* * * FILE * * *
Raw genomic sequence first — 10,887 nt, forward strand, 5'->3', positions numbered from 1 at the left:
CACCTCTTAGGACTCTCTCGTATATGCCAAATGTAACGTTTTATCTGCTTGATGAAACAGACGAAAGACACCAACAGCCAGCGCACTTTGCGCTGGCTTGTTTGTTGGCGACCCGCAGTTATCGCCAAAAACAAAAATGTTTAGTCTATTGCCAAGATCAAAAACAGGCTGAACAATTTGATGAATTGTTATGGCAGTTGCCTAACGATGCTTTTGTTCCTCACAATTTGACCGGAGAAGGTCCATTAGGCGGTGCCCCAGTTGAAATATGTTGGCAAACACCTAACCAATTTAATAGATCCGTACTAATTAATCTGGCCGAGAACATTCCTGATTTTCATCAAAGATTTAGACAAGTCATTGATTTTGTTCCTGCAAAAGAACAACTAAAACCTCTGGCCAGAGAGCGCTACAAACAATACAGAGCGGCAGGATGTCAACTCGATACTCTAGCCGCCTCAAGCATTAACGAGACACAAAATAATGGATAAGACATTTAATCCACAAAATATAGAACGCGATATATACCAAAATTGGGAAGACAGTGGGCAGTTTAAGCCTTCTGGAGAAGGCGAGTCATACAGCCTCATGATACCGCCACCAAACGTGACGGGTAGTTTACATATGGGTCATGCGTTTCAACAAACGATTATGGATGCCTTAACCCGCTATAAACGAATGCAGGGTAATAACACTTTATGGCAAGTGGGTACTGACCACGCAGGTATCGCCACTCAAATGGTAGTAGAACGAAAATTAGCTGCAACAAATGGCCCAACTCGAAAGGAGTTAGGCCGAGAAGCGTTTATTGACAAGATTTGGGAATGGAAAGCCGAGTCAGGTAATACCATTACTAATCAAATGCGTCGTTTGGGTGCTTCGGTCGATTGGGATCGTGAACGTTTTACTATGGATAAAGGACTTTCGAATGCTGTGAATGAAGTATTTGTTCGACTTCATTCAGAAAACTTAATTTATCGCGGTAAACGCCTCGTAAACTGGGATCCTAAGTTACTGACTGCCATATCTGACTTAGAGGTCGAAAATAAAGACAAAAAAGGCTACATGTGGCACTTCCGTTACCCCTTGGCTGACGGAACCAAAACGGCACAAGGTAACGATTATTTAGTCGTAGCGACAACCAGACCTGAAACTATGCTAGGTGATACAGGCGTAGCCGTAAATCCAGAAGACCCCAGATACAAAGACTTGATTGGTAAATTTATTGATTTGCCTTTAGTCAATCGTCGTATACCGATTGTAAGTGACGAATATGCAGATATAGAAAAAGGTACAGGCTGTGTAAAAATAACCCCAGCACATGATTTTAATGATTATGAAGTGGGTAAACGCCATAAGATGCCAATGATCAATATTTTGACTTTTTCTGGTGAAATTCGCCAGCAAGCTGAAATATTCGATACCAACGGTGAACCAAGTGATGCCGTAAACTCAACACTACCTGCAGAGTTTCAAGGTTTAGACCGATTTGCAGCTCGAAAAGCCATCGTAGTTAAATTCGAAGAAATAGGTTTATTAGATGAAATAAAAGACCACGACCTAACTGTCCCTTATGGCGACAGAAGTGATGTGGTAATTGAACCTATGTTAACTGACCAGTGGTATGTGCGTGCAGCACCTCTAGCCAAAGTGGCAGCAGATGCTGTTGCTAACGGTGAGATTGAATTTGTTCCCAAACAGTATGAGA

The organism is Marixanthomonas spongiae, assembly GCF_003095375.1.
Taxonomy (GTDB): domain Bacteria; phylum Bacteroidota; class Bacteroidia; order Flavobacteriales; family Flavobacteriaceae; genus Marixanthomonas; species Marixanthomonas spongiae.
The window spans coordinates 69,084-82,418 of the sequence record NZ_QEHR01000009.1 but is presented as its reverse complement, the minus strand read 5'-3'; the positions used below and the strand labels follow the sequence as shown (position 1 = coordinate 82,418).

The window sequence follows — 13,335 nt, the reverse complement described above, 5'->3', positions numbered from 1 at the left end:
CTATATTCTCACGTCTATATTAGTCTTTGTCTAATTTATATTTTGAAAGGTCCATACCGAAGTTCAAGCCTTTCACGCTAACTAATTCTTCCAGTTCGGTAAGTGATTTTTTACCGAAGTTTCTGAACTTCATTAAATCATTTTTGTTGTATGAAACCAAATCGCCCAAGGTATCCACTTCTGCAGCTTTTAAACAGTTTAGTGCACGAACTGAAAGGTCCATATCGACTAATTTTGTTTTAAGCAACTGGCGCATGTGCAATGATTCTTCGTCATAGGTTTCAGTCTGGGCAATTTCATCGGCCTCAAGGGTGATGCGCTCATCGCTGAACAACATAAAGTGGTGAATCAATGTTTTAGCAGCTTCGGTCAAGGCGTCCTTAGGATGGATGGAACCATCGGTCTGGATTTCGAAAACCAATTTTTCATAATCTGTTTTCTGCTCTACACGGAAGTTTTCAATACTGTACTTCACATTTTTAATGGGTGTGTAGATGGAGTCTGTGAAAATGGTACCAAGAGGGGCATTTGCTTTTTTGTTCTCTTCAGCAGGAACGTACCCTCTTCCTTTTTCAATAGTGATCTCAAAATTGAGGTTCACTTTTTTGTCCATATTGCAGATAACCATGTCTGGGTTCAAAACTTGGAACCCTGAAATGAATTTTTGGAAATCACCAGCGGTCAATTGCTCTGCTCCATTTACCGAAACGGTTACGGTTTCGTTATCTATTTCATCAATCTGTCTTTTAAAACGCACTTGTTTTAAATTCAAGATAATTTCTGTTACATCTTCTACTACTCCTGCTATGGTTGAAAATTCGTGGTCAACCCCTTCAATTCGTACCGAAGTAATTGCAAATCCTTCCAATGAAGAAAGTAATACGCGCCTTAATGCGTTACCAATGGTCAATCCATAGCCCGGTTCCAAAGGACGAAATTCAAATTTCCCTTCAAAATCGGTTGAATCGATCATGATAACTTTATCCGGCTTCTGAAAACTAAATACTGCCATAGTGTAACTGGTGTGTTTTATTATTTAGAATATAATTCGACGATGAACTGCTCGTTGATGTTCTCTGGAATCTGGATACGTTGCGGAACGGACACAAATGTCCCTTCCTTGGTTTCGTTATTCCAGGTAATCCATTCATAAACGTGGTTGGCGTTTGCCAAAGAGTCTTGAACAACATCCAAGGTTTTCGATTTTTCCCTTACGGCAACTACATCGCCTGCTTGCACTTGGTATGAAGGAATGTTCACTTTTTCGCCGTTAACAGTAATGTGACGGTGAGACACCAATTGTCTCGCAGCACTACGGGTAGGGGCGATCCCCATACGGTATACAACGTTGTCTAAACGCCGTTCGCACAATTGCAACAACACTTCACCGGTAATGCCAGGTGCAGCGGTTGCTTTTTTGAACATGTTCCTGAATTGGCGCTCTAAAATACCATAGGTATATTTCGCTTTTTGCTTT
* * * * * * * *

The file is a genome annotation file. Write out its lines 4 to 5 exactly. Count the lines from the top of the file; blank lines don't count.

Taxonomy (GTDB): domain Bacteria; phylum Bacteroidota; class Bacteroidia; order Flavobacteriales; family Flavobacteriaceae; genus Marixanthomonas; species Marixanthomonas spongiae.
The window spans coordinates 69,084-82,418 of the sequence record NZ_QEHR01000009.1 but is presented as its reverse complement, the minus strand read 5'-3'; the positions used below and the strand labels follow the sequence as shown (position 1 = coordinate 82,418).